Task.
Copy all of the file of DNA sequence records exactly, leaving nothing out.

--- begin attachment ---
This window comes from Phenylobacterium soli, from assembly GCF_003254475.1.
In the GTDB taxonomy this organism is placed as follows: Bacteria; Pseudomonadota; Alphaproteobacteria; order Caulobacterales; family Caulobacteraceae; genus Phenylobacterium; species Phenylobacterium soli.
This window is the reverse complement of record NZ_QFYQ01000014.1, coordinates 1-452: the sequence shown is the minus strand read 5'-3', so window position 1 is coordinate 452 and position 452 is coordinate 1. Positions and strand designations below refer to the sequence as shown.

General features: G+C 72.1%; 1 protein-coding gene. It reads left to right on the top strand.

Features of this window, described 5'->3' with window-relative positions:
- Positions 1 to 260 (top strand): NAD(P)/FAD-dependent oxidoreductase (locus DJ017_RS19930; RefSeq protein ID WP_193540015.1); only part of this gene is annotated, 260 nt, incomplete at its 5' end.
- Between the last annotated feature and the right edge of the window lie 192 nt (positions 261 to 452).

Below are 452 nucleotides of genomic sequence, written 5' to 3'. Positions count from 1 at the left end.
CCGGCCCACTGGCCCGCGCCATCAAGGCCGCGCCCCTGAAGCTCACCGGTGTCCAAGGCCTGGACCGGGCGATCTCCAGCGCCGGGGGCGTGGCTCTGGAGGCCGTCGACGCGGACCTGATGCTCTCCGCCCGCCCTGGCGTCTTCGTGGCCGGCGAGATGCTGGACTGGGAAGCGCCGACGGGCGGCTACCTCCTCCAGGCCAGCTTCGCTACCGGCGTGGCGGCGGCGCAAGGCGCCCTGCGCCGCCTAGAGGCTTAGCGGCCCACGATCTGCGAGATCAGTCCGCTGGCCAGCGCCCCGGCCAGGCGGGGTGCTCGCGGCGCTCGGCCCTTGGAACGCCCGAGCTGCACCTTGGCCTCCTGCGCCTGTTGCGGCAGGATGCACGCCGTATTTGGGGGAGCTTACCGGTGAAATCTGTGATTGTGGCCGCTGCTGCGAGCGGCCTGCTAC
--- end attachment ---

This window comes from Phenylobacterium soli, from assembly GCF_003254475.1.
In the GTDB taxonomy this organism is placed as follows: Bacteria; Pseudomonadota; Alphaproteobacteria; order Caulobacterales; family Caulobacteraceae; genus Phenylobacterium; species Phenylobacterium soli.
This window is the reverse complement of record NZ_QFYQ01000014.1, coordinates 1-452: the sequence shown is the minus strand read 5'-3', so window position 1 is coordinate 452 and position 452 is coordinate 1. Positions and strand designations below refer to the sequence as shown.

General features: G+C 72.1%; 1 protein-coding gene. It reads left to right on the top strand.

Features of this window, described 5'->3' with window-relative positions:
- Positions 1 to 260 (top strand): NAD(P)/FAD-dependent oxidoreductase (locus DJ017_RS19930; RefSeq protein ID WP_193540015.1); only part of this gene is annotated, 260 nt, incomplete at its 5' end.
- Between the last annotated feature and the right edge of the window lie 192 nt (positions 261 to 452).

Below are 452 nucleotides of genomic sequence, written 5' to 3'. Positions count from 1 at the left end.
CCGGCCCACTGGCCCGCGCCATCAAGGCCGCGCCCCTGAAGCTCACCGGTGTCCAAGGCCTGGACCGGGCGATCTCCAGCGCCGGGGGCGTGGCTCTGGAGGCCGTCGACGCGGACCTGATGCTCTCCGCCCGCCCTGGCGTCTTCGTGGCCGGCGAGATGCTGGACTGGGAAGCGCCGACGGGCGGCTACCTCCTCCAGGCCAGCTTCGCTACCGGCGTGGCGGCGGCGCAAGGCGCCCTGCGCCGCCTAGAGGCTTAGCGGCCCACGATCTGCGAGATCAGTCCGCTGGCCAGCGCCCCGGCCAGGCGGGGTGCTCGCGGCGCTCGGCCCTTGGAACGCCCGAGCTGCACCTTGGCCTCCTGCGCCTGTTGCGGCAGGATGCACGCCGTATTTGGGGGAGCTTACCGGTGAAATCTGTGATTGTGGCCGCTGCTGCGAGCGGCCTGCTAC